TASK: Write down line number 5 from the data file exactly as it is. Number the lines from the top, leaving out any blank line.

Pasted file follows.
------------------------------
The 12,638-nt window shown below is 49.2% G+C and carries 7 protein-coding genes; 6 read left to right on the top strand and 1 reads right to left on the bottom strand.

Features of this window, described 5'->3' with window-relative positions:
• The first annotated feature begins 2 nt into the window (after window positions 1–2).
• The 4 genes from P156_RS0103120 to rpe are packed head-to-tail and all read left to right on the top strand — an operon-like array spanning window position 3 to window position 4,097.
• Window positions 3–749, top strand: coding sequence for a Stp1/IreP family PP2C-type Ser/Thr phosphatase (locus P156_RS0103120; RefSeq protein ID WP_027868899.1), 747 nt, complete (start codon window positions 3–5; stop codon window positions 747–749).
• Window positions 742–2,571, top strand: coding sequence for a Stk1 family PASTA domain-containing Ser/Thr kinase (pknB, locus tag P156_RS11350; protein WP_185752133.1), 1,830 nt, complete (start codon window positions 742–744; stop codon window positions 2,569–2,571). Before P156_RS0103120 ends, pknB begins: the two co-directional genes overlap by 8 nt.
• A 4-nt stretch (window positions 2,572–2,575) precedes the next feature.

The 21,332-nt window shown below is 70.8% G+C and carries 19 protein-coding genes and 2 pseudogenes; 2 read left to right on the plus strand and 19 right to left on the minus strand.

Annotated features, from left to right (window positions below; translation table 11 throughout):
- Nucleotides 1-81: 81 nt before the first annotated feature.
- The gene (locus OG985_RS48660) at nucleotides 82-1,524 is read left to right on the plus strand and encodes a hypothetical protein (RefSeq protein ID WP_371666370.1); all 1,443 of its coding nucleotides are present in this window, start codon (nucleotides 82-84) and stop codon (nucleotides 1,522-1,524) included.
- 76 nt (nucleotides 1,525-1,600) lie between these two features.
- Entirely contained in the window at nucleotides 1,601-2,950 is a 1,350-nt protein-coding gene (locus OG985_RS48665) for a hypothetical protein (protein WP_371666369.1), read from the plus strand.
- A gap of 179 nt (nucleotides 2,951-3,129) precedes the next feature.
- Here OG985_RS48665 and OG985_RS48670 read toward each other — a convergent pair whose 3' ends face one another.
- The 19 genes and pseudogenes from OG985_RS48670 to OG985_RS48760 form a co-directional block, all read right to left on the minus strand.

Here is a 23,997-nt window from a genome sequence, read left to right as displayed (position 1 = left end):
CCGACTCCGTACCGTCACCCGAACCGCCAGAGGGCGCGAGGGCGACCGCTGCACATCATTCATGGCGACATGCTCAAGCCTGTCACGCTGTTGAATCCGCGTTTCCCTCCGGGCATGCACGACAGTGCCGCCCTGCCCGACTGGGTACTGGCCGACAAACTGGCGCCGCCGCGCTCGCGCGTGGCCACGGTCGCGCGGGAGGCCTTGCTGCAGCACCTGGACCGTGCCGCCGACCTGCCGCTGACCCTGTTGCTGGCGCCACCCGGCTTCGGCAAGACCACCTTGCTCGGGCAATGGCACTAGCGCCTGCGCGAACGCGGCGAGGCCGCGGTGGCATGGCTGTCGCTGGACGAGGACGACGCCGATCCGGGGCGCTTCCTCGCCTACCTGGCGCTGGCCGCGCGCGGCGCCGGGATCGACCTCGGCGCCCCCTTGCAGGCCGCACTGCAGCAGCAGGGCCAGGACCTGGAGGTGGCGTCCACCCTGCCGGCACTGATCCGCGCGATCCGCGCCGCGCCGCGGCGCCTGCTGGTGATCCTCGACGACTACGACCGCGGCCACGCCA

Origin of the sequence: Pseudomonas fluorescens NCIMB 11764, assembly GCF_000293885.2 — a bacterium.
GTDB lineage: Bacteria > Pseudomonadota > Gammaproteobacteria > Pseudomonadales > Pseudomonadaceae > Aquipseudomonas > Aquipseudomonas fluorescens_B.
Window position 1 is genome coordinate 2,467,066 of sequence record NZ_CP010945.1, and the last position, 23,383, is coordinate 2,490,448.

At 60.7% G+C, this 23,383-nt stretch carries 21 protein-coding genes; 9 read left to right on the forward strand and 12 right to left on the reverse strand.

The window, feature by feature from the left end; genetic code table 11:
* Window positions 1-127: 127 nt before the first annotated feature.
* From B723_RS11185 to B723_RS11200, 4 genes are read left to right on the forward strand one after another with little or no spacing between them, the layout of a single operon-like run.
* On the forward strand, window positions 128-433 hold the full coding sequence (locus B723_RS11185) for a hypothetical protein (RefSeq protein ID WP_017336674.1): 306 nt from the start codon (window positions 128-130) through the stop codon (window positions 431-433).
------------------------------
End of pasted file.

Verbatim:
• Window positions 3–749, top strand: coding sequence for a Stp1/IreP family PP2C-type Ser/Thr phosphatase (locus P156_RS0103120; RefSeq protein ID WP_027868899.1), 747 nt, complete (start codon window positions 3–5; stop codon window positions 747–749).